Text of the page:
Let me preface this post with this caveat: I pastored two churches during my 14 years of full-time pastoral ministry, and both churches were great congregations. At the same time, though, I and most other pastors still wish for more from laypeople. Based on my years of interviews with church leaders, here are some of those wishes.
- Pray regularly for me. I know you pray for me when I ask for it, and I admit I typically ask only when there’s a problem (or, to be honest, sometimes I don’t ask at all). I take responsibility for that omission, but I still want to know you pray for me anyway.
- Ask how you can serve. Sometimes our churches don’t do a great job of recruiting, but we know God wants you to be a part of the Body of Christ. Let me know of your willingness to serve somewhere.
- Give more sacrificially. Most of us don’t like to preach about money, but we know the Bible calls us to give for His work. Your sacrificial giving helps us do that work – and, frankly, helps relieve my leadership burden about the church paying the bills.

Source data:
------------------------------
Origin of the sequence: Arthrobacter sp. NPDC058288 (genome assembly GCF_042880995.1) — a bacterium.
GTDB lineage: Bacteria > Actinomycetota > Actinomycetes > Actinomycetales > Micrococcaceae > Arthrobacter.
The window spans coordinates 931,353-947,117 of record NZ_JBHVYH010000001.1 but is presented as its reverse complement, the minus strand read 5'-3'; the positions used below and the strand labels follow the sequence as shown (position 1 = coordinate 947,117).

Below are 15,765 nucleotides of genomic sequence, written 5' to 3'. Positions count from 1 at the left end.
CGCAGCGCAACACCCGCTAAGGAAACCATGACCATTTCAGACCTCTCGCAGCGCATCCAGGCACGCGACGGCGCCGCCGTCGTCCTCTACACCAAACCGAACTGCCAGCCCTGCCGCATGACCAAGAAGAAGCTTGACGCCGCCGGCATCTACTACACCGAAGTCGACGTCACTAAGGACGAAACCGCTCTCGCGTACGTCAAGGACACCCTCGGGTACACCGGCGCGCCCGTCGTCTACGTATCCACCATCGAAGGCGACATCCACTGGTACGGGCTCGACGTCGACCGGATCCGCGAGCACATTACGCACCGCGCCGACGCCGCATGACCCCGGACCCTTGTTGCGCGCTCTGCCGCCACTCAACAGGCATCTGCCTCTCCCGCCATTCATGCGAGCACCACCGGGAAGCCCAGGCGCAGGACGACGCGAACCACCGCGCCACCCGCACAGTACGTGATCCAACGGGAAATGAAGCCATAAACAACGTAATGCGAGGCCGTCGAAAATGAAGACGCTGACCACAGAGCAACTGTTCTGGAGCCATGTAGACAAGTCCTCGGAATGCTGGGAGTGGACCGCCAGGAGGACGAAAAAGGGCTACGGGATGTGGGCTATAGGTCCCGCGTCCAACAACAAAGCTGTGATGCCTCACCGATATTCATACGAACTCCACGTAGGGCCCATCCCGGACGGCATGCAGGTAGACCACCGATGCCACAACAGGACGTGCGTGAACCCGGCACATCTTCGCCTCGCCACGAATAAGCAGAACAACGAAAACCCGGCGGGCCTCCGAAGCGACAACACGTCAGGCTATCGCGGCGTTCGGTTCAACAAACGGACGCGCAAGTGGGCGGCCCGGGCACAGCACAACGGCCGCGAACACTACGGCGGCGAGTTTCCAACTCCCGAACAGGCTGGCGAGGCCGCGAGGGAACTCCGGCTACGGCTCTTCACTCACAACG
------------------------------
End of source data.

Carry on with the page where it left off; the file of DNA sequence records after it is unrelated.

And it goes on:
- Let my family be who they are. My wife may not always be the piano player or the missions leader, but she is the person God gave me as a helpmate. My kids are just that – kids – so please don’t hold them to higher expectations than other kids.
- Tell others your gospel story. I commit to you that I’ll share the good news of Jesus whenever I preach the Word. But, I need your help if we’re going to reach our community. Even if you don’t feel equipped to do evangelism, you can tell other people what Jesus means to you.
- Be honest if you’ve never been discipled. I know that your story might be like mine: nobody really invested in you when you first followed Jesus. You want to serve Him fully, but no one has ever walked with you to help you get there. I want to help you, but I need to know where you really are today.
- Talk with me rather than talk to others about me. Not only is it biblical to talk to a brother first when trying to resolve conflict, but it’s also the case that a simple conversation can often settle an issue. A small flicker doesn’t have to become a big flame.
- Trust my heart when you disagree with my decisions. To be frank, I grant that some pastors have proven their heart is not where it should be – so I really do understand why you might be reticent here. At the same time, if you trust my heart overall, keep trusting me when we differ. Tell me your concerns, but do so as a brother or sister who loves me.
What other thoughts would you add?